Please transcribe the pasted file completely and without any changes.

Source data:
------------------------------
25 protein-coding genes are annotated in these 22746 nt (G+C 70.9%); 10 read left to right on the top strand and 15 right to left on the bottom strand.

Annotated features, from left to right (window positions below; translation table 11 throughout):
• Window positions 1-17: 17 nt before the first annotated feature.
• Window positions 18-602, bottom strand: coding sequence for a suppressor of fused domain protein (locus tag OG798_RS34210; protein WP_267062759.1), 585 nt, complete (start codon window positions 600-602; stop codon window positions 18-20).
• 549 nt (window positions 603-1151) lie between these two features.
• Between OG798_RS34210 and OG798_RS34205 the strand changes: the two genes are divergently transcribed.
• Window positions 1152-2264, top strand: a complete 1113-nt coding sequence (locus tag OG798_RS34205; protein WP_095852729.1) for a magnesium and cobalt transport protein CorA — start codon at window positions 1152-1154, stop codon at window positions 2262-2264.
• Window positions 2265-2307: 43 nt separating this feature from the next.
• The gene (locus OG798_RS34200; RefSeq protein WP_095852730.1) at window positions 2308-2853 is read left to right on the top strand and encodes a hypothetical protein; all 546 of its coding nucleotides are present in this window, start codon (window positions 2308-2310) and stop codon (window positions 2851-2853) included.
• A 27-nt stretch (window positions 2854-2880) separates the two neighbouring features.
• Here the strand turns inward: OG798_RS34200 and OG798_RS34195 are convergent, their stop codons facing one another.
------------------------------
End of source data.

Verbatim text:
25 protein-coding genes are annotated in these 22746 nt (G+C 70.9%); 10 read left to right on the top strand and 15 right to left on the bottom strand.

Annotated features, from left to right (window positions below; translation table 11 throughout):
• Window positions 1-17: 17 nt before the first annotated feature.
• Window positions 18-602, bottom strand: coding sequence for a suppressor of fused domain protein (locus tag OG798_RS34210; protein WP_267062759.1), 585 nt, complete (start codon window positions 600-602; stop codon window positions 18-20).
• 549 nt (window positions 603-1151) lie between these two features.
• Between OG798_RS34210 and OG798_RS34205 the strand changes: the two genes are divergently transcribed.
• Window positions 1152-2264, top strand: a complete 1113-nt coding sequence (locus tag OG798_RS34205; protein WP_095852729.1) for a magnesium and cobalt transport protein CorA — start codon at window positions 1152-1154, stop codon at window positions 2262-2264.
• Window positions 2265-2307: 43 nt separating this feature from the next.
• The gene (locus OG798_RS34200; RefSeq protein WP_095852730.1) at window positions 2308-2853 is read left to right on the top strand and encodes a hypothetical protein; all 546 of its coding nucleotides are present in this window, start codon (window positions 2308-2310) and stop codon (window positions 2851-2853) included.
• A 27-nt stretch (window positions 2854-2880) separates the two neighbouring features.
• Here the strand turns inward: OG798_RS34200 and OG798_RS34195 are convergent, their stop codons facing one another.